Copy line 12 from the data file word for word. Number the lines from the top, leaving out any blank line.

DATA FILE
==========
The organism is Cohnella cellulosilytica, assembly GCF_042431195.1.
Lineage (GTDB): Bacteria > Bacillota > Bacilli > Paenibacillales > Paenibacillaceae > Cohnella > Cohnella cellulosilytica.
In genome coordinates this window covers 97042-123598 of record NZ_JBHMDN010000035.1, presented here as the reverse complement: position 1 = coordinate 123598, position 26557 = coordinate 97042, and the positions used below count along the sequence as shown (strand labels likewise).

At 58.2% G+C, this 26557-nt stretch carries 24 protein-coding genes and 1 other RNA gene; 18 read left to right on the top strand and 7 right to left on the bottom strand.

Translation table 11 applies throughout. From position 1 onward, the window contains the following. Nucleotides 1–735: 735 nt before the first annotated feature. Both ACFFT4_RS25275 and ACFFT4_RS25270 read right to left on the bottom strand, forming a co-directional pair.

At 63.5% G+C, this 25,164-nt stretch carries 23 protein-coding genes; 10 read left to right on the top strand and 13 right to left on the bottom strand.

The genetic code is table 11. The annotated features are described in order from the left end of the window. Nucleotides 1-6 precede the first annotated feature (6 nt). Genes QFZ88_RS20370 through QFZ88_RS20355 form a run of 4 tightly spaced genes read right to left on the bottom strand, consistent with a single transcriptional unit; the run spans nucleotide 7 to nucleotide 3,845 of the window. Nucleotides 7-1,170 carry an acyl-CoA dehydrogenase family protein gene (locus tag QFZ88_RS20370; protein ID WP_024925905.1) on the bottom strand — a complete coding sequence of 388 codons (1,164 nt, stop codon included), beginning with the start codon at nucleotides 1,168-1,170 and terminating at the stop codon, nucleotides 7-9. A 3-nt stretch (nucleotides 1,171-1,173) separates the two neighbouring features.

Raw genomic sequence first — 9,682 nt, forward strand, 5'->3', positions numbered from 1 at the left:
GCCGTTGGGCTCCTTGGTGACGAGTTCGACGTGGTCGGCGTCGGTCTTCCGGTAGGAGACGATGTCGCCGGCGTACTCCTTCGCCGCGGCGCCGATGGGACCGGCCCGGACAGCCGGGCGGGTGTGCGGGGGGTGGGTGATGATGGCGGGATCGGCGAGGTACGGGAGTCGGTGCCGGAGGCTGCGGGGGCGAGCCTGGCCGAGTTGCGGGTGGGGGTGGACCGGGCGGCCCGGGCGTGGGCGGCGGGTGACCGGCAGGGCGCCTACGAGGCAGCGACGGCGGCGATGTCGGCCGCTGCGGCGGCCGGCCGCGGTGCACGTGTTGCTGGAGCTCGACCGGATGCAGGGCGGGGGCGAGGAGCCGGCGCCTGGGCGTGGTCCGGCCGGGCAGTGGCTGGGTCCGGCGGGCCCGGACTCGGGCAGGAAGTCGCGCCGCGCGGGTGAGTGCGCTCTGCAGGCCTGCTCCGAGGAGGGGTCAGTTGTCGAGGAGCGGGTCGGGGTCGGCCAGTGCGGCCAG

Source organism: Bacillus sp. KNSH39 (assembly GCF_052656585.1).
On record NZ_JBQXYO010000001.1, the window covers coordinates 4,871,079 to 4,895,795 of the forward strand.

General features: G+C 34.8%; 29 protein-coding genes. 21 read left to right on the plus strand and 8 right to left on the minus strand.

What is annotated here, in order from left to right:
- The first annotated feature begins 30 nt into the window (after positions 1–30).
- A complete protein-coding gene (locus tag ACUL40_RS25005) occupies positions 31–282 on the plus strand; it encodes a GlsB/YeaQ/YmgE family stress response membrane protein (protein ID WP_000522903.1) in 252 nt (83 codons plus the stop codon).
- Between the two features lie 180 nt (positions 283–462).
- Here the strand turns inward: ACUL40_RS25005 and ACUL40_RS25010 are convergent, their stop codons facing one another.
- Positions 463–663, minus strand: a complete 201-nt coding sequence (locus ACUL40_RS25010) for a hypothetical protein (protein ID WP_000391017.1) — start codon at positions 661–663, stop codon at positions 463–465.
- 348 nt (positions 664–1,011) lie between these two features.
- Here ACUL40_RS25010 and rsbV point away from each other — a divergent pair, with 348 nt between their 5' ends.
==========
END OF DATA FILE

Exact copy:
General features: G+C 34.8%; 29 protein-coding genes. 21 read left to right on the plus strand and 8 right to left on the minus strand.